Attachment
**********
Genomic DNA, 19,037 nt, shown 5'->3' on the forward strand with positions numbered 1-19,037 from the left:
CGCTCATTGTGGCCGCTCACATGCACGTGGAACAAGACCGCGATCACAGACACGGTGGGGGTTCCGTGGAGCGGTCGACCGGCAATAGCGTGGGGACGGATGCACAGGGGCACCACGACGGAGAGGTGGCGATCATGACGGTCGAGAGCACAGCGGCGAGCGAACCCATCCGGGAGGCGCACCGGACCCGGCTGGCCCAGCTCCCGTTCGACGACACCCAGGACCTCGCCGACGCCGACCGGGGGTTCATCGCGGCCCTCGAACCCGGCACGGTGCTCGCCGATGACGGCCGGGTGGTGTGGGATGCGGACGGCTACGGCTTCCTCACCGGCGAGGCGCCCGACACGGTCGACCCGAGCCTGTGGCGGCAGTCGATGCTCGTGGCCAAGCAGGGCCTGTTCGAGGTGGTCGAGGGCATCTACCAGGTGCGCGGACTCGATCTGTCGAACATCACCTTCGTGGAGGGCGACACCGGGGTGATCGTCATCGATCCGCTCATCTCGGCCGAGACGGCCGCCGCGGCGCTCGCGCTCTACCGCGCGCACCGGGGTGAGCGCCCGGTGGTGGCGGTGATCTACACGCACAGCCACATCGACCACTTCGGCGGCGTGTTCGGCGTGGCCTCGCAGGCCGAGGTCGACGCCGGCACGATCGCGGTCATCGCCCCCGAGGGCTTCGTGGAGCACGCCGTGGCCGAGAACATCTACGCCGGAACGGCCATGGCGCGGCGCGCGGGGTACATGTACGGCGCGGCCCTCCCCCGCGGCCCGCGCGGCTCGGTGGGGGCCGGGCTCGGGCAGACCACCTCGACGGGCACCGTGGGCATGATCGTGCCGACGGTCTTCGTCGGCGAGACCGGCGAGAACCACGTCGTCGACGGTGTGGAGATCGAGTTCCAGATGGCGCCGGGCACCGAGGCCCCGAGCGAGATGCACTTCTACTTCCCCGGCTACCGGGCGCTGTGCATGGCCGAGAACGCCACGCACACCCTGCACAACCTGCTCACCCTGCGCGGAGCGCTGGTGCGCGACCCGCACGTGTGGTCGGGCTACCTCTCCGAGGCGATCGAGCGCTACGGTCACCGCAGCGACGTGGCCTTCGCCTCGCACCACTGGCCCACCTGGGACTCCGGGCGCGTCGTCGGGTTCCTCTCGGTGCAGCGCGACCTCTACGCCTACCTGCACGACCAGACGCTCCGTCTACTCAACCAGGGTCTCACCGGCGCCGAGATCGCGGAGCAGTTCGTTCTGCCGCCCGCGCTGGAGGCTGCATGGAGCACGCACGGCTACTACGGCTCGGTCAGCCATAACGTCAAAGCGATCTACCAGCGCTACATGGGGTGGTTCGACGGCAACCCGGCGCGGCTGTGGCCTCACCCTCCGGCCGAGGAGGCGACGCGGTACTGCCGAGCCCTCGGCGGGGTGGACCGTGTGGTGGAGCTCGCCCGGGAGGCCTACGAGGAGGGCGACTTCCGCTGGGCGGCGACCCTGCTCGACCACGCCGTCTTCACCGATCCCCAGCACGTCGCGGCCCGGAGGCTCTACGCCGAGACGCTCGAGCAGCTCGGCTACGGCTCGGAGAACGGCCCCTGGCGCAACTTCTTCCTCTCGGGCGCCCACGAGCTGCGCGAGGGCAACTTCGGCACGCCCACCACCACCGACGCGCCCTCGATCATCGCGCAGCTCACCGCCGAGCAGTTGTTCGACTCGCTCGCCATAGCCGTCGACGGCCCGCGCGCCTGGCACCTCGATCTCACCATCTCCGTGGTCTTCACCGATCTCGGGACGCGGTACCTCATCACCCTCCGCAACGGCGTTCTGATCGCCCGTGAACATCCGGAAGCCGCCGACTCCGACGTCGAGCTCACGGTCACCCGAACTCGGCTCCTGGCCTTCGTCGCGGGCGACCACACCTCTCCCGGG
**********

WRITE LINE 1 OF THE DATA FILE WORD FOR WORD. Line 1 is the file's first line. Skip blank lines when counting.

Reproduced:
Genomic DNA, 19,037 nt, shown 5'->3' on the forward strand with positions numbered 1-19,037 from the left: